Today is International Human Rights Day. Celebrated across the world, the aims of observing this special day of importance is to generate support and awareness for numerous causes and issues that we recognise and also to celebrate human rights and what right’s defenders, activists and advocates have achieved since the Universal Declaration of Human Rights was adopted by the General Assembly in 1948.
This year we celebrate the anniversary of the UDHR in its 70th year as well as the 50th anniversaries of our two international covenants- the International Covenant on Civil and Political Rights (ICCPR) and the International Covenant on Economic, Social and Cultural Rights (ICESCR). Together these two instruments have protected and continue to be a base for the protection of human rights and respect for fundamental freedoms such as free speech and freedom from fear or want. The theme for this year is “Our Rights. Our Freedoms. Always”. This is a fitting theme for this year as news coverage shows that human rights have been considered by some governments, industries and even individuals as being temporary, optional or even removeable.
In the last year, the fear of terrorist attacks and the impact of refugee influx led to a scaling back of human rights in Europe and some other regions. In China, Ethiopia, India and Russia, fears that social media will energise social and political movements helped to drive a disturbing global trend: the adoption of repressive new laws and policies targeting civil society. Governments across the world have begun to treat human rights not as an essential part of the foundation of our societies, or as an essential check on power but as an optional choice that can be ignored.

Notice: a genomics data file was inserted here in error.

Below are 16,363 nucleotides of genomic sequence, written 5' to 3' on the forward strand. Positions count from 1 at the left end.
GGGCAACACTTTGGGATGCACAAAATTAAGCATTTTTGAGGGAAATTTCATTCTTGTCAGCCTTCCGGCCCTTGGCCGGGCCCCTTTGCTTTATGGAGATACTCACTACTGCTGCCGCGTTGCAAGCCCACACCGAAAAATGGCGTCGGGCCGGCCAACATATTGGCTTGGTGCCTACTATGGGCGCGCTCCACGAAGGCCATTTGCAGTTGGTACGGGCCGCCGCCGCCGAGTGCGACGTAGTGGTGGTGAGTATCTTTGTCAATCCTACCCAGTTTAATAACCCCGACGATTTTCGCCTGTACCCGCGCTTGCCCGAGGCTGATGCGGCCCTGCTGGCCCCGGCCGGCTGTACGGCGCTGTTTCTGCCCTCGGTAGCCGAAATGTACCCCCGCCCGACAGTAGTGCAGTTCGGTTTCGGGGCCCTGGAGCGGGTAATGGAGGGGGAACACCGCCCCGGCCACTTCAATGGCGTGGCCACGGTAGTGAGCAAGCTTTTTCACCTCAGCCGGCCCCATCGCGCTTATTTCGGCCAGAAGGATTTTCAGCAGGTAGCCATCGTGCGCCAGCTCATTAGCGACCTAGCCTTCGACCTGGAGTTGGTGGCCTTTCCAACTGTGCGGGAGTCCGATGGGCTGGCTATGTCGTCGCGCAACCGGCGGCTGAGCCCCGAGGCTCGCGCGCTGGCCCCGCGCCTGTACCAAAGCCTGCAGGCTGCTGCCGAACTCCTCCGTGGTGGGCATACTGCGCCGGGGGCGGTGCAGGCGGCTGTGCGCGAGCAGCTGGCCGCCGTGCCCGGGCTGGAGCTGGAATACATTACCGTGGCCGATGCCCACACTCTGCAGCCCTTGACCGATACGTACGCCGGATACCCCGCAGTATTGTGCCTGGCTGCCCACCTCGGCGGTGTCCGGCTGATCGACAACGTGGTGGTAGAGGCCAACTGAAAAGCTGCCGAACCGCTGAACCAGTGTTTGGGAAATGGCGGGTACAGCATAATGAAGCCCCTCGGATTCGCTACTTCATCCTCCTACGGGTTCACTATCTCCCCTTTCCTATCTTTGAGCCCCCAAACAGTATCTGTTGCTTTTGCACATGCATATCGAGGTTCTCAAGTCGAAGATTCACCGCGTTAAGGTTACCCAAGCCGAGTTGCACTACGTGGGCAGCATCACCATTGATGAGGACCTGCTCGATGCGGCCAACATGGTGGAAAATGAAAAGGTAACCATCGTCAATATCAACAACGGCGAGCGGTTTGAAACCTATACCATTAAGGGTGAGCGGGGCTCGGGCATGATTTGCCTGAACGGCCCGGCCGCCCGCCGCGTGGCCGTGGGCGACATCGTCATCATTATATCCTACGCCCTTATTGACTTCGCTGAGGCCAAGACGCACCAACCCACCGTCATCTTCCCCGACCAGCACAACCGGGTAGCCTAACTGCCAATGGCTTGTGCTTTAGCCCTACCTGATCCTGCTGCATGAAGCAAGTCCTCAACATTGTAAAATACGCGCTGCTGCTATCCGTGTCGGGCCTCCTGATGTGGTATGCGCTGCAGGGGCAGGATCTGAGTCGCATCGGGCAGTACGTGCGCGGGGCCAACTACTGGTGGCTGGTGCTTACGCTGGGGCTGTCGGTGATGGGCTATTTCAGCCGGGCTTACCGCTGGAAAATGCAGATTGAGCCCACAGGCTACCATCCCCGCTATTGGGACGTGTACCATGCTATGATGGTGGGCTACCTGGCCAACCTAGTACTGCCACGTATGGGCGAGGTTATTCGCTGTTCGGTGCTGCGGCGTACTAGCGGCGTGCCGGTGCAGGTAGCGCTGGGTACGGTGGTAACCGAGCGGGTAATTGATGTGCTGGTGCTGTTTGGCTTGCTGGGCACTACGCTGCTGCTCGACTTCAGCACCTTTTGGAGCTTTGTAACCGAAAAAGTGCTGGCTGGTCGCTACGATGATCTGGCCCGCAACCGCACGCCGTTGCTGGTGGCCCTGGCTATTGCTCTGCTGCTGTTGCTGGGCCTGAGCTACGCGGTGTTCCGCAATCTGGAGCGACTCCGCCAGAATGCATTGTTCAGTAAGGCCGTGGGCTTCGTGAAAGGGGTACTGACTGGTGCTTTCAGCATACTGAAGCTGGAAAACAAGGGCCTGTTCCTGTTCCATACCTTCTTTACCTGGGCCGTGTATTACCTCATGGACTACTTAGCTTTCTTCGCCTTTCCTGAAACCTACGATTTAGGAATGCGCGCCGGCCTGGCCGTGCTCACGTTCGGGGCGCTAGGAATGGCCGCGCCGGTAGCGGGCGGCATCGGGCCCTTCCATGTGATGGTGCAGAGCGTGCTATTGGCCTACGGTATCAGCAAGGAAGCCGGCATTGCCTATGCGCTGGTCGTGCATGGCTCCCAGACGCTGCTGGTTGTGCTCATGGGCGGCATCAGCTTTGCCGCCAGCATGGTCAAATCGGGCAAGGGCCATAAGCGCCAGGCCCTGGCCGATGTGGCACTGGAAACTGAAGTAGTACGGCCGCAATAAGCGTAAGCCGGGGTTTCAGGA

Human Rights are not optional, and it is the responsibility of activists and citizens alike to remind governments that they cannot be arbitrarily denied or overwritten by repressive laws. Eleanor Roosevelt, the driving force behind the UDHR which later became her legacy, pointed out this responsibility that citizens and governments alike have to uphold the value of human rights:
“Where after all do human rights begin? In small places, close to home- so close and so small that they cannot be seen on any map of the world […] Unless these rights have meaning there, they have little meaning anywhere. Without concerted citizen action to uphold them close to home, we shall look in vain for progress in the larger world”.
Also celebrated on this day is the fact that human rights are inalienable rights that everyone is inherently entitled to as being a human being- regardless of race, colour, religion, sex, language, political or other opinion, national or social origin, property, birth or other status. Our society is constantly changing and diversifying and it is important to commit to protecting and respecting the unifying values of equality, justice and human dignity. Human rights are relevant to each of us every day and when the values of humanity that we build ourselves on are abandoned, we are all at greater risk. This is why we must stand up for our rights and those of others too.
Today should celebrate and advocate each of the principles of the Universal Declaration of Human Rights, and those of the ICCPR and ICESCR as economic, social and cultural rights are becoming increasingly important and their protection is equally as imperative as the protection of civil and political rights. Use today to ask how your society and your government can respect your rights and freedoms, feel free to post on social media using the hashtag #Standup4HumanRights or get in touch with us here at Citizens Rights Watch for more information!